Utakoi is a nice anime because you get a look at the history behind the love poems of the anthology and the poems themselves are brilliantly crafted. The anime is too Japanese though for any non-Japanese to enjoy unless you’re a weaboo. The love stories themselves are not for everyone so it has a very certain niche. It caters to Japanese obsessed freaks, the Japanese themselves who are interested in mature love stories of historical figures and certain reviewers like me who tries to make 1000 reviews. Oh, I’m alone on that one, huh.

Sight and Sound

The character designs are pretty nice. The men are your typical bishoujo characters and the woman is the mature type with no hint of moe or anything crazy like that. The anime stayed true to the people of the Heian era making sure the clothes are right and the hair style is appropriate. I love the clothes the characters wear because it is very enchanting to look at. I don’t understand putting heavy clothes on people but what do I know. The one thing that seems odd to me though is the heavy outlines of the characters making them standout to the background. It’s too heavy outlined and it’s like the anime is trying to be cartoonish other than being serious. The anime also has scenes where the narrator guy is in modern setting doing weird stuff like delivering newspaper of at the beach while he introduce the stories. I guess it’s funny but I don’t really understand its importance. The anime should’ve tried to be serious with the art style to match the finesse of the era.

The background is pretty nice. There are some scenic shots that looks like it came from an expensive Japanese painting and the subtle beauty of nature is really emphasized in the anime. The poems describe nature so the anime matched that with gorgeous sceneries. There are some nice scenes of sakura blossoms and other beautiful flowers that really enhance the mood of the anime. The love stories are so much better with the accompanying visuals. The anime could use more though because the overall quality of the anime isn’t really that great and that affects the sceneries as well.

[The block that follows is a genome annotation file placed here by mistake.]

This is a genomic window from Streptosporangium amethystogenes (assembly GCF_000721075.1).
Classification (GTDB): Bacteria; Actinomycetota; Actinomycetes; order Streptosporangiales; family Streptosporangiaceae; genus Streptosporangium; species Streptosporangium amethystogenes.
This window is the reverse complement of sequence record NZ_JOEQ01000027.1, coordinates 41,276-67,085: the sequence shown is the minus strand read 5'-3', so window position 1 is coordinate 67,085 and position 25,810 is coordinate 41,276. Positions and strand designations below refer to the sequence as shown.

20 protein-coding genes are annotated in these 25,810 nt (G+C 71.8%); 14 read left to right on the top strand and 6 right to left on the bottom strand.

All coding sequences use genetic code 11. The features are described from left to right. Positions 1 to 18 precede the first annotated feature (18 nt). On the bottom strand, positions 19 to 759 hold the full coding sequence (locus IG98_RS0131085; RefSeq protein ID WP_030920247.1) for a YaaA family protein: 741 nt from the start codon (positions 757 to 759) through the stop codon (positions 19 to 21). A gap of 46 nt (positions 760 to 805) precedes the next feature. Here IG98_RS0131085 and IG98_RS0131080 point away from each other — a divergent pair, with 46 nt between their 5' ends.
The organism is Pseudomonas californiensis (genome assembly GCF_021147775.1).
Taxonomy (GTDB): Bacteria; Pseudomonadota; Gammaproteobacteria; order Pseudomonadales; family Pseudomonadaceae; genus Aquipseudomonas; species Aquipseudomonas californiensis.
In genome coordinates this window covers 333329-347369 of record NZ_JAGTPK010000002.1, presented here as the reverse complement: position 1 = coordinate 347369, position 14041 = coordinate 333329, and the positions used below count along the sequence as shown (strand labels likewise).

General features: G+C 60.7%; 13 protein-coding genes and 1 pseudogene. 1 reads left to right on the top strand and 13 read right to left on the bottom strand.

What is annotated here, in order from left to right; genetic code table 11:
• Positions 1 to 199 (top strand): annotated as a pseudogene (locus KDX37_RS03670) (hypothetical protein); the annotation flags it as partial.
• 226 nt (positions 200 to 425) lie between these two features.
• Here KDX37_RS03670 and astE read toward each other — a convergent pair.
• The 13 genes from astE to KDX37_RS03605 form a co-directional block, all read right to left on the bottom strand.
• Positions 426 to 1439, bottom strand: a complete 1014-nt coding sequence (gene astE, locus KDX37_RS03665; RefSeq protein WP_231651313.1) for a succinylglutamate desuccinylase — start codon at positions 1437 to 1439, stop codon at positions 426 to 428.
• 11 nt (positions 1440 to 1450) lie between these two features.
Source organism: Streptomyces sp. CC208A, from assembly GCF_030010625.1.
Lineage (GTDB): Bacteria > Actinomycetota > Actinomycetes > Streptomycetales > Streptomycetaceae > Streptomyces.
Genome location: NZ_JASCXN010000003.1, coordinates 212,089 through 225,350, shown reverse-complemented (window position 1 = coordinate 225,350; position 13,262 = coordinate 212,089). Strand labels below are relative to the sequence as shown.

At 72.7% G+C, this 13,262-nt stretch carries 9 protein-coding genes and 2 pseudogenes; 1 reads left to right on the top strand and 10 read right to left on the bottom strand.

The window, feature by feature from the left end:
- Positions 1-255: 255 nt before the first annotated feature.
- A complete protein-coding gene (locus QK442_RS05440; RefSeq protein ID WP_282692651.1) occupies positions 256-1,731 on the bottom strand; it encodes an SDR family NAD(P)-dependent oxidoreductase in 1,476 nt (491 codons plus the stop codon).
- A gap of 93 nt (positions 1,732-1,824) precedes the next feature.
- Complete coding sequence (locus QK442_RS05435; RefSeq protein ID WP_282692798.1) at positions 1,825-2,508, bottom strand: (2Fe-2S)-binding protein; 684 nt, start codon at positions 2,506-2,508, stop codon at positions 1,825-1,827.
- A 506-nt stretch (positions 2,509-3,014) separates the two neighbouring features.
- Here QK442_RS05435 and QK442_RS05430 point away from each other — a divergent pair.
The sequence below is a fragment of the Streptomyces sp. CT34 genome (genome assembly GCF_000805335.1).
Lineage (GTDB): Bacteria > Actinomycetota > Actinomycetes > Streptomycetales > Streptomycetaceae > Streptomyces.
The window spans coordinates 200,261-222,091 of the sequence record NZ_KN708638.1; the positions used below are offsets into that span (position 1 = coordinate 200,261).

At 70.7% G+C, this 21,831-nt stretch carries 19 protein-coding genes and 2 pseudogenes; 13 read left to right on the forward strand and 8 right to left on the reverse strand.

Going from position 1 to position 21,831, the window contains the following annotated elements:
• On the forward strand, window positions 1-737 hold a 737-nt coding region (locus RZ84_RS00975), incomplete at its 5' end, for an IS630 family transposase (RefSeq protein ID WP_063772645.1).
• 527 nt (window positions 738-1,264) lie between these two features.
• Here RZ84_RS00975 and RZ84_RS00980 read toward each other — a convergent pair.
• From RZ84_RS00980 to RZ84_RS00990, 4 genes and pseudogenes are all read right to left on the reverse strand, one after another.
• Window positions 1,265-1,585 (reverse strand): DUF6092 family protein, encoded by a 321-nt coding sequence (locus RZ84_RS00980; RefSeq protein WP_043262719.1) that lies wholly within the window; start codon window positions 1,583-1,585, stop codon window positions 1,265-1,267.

The OP song of the anime is “Love Letter from Nanika?” by ecosystem. The beat of the song is really unique and that’s what I really expect from the famous indie band. The song starts out slow then picks up pace with a very wonderful chorus. The OP sequence summarizes the anime. It featured all the couples and it was a bit overwhelming at first but you can use it a as guide map for later episodes. The setting is featured in the anime and the romance appeal of the anime is very strong in the OP.

The ED song is “Singin’ My Lu” by SOUL’d OUT. The song is a mix of Japanese with nonsensical English which is supposed to make the song cool or something. I dunno, it sounds stupid to me but the beat is catchy. It’ stupid but it’s catchy. The band does have an impressive vocal singer so it’s all good. Seriously, “I’m just singing loose, singing la, setting loose, every la.” What the hell is that?

Overall Score

5/10 “Nice love stories but the anime is surprisingly complex to be appreciated.”

Like I said, if you like Japanese history then you’ll love this anime but an anime should be able to paint a picture that can be understand by everyone, Japanese or not. I see a lot of Historical anime but the backstory never hinders the enjoyment. This anime depends on the backstory so you need to know its history first to appreciate it.

These are my thoughts. Feel free to add yours.